Richmond Racial Equity, assisted by Migrant Justice and allied attorneys, gave a presentation to the Richmond Selectboard at their regular meeting on Monday, January 4, 2020 on the need for a modified Fair and Impartial Policing policy that would forbid Richmond police from cooperating directly with federal agencies regarding the immigration status of migrants and others. The Selectboard listened receptively and indicated that they would all be willing to vote ‘yea’ on a resolution adopting the new policy, but stopped short of agreeing to mandate it.

The Selectboard has heard from the town’s attorney as well as from the Vermont League of Cities and Towns that they do not have the legal authority to mandate such a policy; the ACLU and other attorneys that RRE members have spoken with feel otherwise. Kyle Kapitanski, the acting Chief of Police for Richmond, was at the meeting and stated that he would put the policy in place once the Selectboard passes the resolution. Asked if that was not good enough, RRE representatives expressed concern that future police chiefs might elect to go in a different direction and without the force of a town ordinance, there would be nothing legally that we could do to stop them.

All parties agreed that the best outcome would be for this to be settled at a state level, with the state giving clear permission to towns to adopt such policies and/or mandating the policy at a statewide level. Jana Brown, our incoming state representative, was at the meeting and indicated that it would be discussed during the upcoming session.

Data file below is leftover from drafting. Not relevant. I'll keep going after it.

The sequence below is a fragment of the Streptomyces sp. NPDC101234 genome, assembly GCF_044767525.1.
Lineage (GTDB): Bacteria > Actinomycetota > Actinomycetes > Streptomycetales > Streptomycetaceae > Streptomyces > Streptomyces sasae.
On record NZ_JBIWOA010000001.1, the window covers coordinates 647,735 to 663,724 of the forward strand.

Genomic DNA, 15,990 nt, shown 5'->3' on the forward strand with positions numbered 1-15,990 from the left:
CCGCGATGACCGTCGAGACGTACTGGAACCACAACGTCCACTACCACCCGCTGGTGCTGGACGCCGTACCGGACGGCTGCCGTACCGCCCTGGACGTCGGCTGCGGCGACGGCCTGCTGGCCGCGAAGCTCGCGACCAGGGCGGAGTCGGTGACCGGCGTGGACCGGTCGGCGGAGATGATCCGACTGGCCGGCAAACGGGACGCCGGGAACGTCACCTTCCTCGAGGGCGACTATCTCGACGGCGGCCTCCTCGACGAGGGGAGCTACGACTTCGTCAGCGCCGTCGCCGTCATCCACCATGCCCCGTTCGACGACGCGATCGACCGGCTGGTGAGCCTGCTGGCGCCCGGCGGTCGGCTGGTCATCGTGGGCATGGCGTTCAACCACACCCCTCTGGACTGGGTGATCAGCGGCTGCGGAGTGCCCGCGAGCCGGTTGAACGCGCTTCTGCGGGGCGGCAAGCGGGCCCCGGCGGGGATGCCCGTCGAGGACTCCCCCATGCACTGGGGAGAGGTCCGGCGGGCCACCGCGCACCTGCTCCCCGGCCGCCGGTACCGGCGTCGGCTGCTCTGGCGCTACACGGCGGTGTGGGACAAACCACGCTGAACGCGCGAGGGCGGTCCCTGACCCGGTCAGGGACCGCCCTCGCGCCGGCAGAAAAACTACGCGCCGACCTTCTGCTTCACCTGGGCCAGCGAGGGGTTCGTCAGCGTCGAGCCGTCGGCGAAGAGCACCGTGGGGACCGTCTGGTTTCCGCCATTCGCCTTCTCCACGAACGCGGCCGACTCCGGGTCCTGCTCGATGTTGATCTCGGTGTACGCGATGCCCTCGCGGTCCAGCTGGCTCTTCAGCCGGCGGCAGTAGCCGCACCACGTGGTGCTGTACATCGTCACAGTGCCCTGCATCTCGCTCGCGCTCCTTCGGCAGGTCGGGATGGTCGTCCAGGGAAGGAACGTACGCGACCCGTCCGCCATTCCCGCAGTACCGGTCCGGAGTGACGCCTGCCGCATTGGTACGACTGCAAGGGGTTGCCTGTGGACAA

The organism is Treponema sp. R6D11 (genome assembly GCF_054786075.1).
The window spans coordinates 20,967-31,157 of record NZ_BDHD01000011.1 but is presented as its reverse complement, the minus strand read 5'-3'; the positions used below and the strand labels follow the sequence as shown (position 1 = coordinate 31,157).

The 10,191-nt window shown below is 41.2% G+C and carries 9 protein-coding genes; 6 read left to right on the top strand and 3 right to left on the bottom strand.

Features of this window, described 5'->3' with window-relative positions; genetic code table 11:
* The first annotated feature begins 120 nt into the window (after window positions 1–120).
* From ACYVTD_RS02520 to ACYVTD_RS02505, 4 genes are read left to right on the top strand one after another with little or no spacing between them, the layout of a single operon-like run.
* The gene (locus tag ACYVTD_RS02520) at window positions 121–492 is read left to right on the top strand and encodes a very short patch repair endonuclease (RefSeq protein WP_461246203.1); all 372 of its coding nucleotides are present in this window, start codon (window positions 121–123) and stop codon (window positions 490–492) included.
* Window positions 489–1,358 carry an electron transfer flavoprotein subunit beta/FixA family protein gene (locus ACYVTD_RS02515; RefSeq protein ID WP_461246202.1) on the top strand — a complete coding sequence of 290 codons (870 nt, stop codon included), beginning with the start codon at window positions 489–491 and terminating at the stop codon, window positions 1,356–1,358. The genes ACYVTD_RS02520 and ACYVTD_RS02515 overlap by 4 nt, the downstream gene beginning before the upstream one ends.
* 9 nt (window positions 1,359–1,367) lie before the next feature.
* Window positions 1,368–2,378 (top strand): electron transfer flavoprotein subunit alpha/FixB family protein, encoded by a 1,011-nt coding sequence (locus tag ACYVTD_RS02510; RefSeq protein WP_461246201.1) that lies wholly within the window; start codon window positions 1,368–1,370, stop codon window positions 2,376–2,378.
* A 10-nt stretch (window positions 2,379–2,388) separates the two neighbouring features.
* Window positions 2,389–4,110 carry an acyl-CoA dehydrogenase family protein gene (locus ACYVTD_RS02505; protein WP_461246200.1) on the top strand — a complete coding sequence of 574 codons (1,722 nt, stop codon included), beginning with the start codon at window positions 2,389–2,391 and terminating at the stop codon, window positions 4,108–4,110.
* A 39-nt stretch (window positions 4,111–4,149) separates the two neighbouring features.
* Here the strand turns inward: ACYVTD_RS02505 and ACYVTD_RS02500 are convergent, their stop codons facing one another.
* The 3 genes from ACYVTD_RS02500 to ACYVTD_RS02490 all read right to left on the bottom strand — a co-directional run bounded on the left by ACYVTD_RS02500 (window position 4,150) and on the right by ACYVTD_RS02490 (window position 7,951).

The next step is for the Selectboard to draft a resolution to adopt at the next meeting — the actual resolution may wind up being fairly short, but the “whereas”es that would lay out the reason and justification for the policy might be rather lengthy, and will need to be hashed out. Every indication is that the Selectboard will adopt the resolution supporting the revised Fair and Impartial Policing policy at its January 18 meeting and we thank them for their support and for the time and effort they’ve put into this issue.

Fair and Impartial Policing Policy at the Richmond Selectboard on January 4

By | January 2, 2021

Members of Richmond Racial Equity, assisted by representatives from Migrant Justice, will be presenting to the Selectboard and to interested citizens of Richmond on the proposed Fair and Impartial Policing policy at the January 4, 2021 meeting of the Richmond Selectboard.

The meeting will be conducted via Zoom, starting at 7 pm.

The Fair and Impartial Policing presentation will take about 45 minutes and is the third item on the agenda after public comment and discussions of how Town Meeting 2021 will be conducted.

Numerous documents relating to the FIPP are available on the Selectboard documents page for this meeting — look for the words “Start FIPP Documents” and “End FIPP Documents”. Everything between there is relevant information.

Join Zoom Meeting Online: https://us02web.zoom.us/j/82888163003?pwd=cnp5cHowQXA5Tk5yYjRBK3h0SXpFdz09

Join by Phone:+1 929 205 6099
Meeting ID:828 8816 3003
Passcode:632334